The intersection of Euclid and Imperial avenues in southeastern San Diego has long been known as the “Four Corners of Death.” Gang violence, drug activity and shootings have plagued the area, but a new public-art project could help the neighborhood reclaim and eventually transform the space.
KPBS takes an in-depth look at the community-driven process to install public art at the intersection. The project is spearheaded by the San Diego Museum of Art (SDMA), which received a grant from the James Irvine Foundation to put public art in four underserved neighborhoods, including Lincoln Park, Logan Heights, National City and Lemon Grove.
“How many of these neighborhoods have had any attention as an art designation? None,” said Roberto Salas, the artist leading up the effort in Lincoln Park. “And we need that. The majority of these people are equal in paying taxes and they should have the same amenities that every other city has.”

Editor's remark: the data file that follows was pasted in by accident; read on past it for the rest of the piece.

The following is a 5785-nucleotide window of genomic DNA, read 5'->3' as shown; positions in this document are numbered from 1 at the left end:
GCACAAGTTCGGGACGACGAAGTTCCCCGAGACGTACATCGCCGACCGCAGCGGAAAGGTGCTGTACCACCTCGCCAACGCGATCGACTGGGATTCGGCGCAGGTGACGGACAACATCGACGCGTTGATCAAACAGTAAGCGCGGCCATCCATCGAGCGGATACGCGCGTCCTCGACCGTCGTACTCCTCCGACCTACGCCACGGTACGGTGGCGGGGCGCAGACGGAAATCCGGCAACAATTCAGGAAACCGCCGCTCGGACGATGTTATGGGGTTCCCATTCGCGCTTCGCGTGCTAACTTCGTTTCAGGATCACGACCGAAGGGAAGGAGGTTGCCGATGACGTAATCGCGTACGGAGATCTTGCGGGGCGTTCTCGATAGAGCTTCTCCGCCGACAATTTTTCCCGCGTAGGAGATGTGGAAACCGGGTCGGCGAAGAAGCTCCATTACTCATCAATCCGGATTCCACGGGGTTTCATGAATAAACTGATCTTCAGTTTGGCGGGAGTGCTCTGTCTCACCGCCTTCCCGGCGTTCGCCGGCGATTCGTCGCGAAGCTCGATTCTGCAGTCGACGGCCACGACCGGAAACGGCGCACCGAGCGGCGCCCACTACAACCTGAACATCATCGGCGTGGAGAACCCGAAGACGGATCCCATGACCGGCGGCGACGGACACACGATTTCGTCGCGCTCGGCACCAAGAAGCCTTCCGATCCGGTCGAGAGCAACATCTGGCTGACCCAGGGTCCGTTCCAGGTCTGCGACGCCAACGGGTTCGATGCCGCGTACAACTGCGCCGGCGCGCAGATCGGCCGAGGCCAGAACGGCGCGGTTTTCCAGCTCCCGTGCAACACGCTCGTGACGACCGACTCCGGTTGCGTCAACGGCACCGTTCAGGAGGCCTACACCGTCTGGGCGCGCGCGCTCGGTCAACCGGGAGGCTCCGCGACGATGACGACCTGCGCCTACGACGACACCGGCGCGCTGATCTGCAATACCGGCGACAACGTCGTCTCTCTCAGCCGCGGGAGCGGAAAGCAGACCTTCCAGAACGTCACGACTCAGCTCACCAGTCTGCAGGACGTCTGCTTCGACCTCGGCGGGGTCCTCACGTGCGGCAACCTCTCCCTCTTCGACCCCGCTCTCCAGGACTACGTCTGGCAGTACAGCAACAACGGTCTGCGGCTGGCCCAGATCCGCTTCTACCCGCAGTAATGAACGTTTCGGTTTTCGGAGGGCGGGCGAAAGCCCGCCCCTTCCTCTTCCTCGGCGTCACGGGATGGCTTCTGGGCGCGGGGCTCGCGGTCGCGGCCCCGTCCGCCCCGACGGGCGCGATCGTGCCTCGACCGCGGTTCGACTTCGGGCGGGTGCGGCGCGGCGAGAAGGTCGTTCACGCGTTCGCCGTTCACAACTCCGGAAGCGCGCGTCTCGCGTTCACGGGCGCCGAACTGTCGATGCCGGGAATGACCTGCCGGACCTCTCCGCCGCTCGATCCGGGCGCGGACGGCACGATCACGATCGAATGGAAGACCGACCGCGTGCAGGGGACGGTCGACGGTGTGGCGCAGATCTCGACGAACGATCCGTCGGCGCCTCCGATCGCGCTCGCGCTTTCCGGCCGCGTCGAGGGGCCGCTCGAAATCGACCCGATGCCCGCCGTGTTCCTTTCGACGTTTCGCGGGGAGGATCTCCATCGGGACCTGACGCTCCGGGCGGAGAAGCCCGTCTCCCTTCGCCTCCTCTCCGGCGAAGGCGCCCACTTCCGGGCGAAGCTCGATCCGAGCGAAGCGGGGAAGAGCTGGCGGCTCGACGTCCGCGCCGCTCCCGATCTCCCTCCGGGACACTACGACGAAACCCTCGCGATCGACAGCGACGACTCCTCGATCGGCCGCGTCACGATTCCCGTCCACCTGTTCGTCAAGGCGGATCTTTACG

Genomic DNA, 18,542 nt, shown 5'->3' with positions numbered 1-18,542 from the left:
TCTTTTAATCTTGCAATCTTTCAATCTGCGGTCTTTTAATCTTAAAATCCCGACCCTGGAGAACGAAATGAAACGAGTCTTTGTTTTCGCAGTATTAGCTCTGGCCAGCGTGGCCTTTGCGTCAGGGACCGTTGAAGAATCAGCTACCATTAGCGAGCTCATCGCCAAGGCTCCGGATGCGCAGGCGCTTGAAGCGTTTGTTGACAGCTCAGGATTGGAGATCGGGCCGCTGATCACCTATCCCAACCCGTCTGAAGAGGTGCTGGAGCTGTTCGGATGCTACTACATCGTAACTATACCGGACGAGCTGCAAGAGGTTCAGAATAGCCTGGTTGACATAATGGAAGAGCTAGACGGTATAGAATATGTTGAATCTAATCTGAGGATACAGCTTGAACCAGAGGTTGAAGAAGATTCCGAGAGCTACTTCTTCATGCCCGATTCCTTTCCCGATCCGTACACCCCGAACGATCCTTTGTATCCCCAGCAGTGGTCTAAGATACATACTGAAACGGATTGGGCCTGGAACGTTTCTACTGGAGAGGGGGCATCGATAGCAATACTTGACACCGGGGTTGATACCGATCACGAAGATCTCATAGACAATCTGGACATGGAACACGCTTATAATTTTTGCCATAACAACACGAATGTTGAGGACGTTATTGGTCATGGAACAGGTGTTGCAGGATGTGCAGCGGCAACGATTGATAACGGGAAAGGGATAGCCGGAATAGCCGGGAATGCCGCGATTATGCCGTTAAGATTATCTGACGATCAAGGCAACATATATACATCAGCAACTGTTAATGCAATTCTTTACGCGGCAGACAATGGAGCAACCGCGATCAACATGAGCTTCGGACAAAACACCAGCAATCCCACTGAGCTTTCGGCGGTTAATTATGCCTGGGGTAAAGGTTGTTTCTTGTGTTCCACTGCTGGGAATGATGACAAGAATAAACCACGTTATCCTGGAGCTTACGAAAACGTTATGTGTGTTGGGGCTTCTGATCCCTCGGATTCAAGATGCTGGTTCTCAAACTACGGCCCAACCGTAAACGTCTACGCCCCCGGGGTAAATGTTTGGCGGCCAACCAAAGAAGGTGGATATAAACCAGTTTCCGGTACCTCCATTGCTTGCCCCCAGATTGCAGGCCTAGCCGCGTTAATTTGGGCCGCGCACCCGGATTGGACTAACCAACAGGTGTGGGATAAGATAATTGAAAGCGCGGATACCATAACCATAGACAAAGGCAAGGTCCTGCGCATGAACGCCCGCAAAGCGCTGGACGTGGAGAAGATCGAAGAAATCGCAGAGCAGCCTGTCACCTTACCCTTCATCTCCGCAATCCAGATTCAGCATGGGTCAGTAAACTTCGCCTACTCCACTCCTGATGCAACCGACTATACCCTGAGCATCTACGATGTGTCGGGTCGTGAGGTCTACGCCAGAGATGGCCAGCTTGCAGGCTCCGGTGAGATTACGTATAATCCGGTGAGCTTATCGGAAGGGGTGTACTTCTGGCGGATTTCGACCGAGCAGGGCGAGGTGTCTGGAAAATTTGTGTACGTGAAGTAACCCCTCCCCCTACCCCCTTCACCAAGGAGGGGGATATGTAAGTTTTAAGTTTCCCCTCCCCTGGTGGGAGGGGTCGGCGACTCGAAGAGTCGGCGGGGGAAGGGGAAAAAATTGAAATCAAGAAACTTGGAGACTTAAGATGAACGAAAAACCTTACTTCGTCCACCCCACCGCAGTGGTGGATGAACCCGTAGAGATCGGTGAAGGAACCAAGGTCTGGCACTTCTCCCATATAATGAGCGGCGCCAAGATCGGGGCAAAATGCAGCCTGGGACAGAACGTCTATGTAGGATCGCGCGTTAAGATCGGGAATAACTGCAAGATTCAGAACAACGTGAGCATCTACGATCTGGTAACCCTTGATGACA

Salas described the artwork the community came up with — a string of white LED lights strung like a halo above the infamous intersection — as simple, effective and out-of-the-box. But Dana Springs, interim executive director of the San Diego Commission for Arts and Culture, said the process of getting the simplistic piece approved could be somewhat difficult.